How to say ‘I’m taking a French class’

Author: Camille Chevalier-Karfis

I hear many mistakes when students translate “I am taking a French class” in French. They tend to translate word by word from English, and unfortunately, it doesn’t work. I’ll give you many options to translate “French class” in French.

1 – Mistake translating French class in French

In French you cannot say “French class”. Your class is not French itself: it’s a class about the French language. “French class” is an idiom in English.

So translating word by word and saying: “une classe française” is a mistake.

2 – How to translate ‘I’m taking a French class’ in French

When you say ‘I’m taking a French class’, what you are really saying is that you are taking a class about the French language.

‘I take a French class = I take a class of French language’ = je  suis une classe DE FRANÇAIS.

On a side note, people have been pointing out that it should be “je suis un cours de français”, the class being the people, the course the content.

It may be a mistake, but it’s very common in French to say “une classe de français” for both people and content.

So here are a few possible translations to talk about your French class:

  1. “Je suis un cours de français” (of the verb “suivre”: ‘to follow’)
    I’m taking a French class
  2. “Je fais partie d’une classe de français”,
    I’m enrolled in a French class
  3. “J’adore ma classe/mon cours de français”,
    I love my French class
  4. “Je déteste ma prof de français”
    I hate my French teacher

In any case, to say “French” for a class, it’s “de français“, never “français/française”, which is my point :-)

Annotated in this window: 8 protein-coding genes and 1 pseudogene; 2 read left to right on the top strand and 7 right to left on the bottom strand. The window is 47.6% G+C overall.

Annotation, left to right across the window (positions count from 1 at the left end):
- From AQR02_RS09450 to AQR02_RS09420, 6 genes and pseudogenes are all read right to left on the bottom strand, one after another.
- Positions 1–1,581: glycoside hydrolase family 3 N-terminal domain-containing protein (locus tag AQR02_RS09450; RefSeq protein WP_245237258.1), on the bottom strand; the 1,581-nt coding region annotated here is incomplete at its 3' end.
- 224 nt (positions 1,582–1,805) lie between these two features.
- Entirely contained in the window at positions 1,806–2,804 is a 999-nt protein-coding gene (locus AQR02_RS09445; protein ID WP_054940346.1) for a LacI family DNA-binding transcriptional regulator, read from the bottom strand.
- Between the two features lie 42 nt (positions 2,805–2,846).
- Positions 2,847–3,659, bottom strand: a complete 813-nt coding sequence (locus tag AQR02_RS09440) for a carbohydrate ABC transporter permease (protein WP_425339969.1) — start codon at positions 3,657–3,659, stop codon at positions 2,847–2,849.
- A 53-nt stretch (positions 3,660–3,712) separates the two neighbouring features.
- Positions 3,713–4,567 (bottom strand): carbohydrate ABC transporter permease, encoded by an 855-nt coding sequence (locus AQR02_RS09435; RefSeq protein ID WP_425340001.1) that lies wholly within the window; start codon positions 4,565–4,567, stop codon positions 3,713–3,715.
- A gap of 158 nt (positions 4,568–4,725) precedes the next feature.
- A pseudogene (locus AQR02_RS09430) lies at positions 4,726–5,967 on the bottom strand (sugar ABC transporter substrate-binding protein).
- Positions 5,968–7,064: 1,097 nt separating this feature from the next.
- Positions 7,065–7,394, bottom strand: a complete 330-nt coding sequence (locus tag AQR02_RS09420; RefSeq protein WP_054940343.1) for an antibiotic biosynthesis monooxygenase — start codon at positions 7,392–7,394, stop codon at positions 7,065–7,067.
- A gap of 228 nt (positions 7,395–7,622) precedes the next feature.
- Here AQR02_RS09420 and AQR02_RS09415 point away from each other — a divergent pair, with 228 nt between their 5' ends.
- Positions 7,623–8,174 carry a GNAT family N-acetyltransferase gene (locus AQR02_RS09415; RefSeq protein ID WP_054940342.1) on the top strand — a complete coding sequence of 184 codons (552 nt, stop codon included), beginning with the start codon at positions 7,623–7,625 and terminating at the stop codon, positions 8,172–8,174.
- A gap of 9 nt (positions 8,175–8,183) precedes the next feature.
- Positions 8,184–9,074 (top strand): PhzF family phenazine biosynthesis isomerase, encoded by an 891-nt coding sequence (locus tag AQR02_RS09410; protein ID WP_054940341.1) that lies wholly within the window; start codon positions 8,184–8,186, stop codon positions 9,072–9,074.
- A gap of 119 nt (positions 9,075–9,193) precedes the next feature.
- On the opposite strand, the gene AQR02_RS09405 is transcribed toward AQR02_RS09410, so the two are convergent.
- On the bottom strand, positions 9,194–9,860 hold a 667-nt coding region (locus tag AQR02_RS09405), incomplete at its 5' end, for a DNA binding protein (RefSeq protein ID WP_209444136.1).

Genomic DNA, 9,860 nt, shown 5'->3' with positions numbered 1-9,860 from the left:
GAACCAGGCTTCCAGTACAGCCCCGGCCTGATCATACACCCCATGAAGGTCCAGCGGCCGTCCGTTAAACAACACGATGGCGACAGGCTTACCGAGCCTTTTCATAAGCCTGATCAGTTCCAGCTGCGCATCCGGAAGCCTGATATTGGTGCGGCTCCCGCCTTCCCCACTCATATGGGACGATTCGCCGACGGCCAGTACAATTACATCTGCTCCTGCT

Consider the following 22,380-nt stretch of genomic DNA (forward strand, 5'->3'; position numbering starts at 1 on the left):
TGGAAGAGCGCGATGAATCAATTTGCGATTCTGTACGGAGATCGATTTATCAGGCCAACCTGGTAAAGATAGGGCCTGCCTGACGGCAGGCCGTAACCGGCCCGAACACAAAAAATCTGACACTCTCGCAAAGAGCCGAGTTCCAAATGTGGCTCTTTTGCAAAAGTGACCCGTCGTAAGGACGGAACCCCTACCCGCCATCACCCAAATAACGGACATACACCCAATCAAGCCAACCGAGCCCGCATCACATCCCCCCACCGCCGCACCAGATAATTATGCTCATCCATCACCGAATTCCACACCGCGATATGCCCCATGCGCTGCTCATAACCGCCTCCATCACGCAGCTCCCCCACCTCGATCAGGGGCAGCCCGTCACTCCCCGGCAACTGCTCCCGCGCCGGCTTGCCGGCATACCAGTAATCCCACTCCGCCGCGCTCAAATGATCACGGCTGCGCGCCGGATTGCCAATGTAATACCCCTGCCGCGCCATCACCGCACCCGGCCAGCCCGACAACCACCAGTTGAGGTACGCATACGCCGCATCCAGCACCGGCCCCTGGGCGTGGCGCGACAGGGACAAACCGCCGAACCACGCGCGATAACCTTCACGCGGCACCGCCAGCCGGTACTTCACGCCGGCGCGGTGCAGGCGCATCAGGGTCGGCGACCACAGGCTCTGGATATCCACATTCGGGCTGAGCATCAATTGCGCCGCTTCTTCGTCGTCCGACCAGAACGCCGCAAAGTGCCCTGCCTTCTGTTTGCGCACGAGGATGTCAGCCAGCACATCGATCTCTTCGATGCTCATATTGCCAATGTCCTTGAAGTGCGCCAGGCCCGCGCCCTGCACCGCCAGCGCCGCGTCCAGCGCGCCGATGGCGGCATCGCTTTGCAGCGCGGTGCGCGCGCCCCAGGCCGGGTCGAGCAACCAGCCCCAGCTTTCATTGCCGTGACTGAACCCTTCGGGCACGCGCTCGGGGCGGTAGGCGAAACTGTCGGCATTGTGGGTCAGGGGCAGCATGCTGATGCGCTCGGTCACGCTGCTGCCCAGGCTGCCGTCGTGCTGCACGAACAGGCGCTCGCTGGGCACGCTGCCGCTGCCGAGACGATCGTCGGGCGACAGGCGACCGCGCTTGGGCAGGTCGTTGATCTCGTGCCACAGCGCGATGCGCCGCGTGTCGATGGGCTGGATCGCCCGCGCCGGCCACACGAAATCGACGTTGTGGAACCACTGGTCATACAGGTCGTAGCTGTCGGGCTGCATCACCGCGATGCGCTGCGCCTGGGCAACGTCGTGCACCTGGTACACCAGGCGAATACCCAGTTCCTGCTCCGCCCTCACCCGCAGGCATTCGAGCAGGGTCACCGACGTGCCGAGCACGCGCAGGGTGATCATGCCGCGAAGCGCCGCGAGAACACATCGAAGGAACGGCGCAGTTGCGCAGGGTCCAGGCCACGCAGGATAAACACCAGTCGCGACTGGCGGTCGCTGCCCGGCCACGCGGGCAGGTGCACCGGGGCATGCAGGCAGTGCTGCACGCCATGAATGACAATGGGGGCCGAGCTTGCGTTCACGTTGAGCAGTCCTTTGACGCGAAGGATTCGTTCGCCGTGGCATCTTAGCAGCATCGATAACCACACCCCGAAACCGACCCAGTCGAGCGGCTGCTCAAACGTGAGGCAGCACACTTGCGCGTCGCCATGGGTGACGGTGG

More about how to translate French and France in French.

3 – How to translate ‘I study French’ in French

To say ‘I study French’, here is what you can say:

  1. “J’étudie le français”
    I study French
    The name of the language is “le français”, and it’s masculine.
  2. J’étudie la langue française
    I study the French language
    “La langue” being feminine, the adjective “française” is also in the feminine.
Author: Camille Chevalier-Karfis

Camille Chevalier-Karfis

Born and raised in Paris, I have been teaching today's French to adults for 23+ years in the US and France. Based on my students' goals and needs, I've created unique downloadable French audiobooks focussing on French like it's spoken today, for all levels. Most of my audiobooks are recorded at several speeds to help you conquer the modern French language. Good luck with your studies and remember, repetition is the key!

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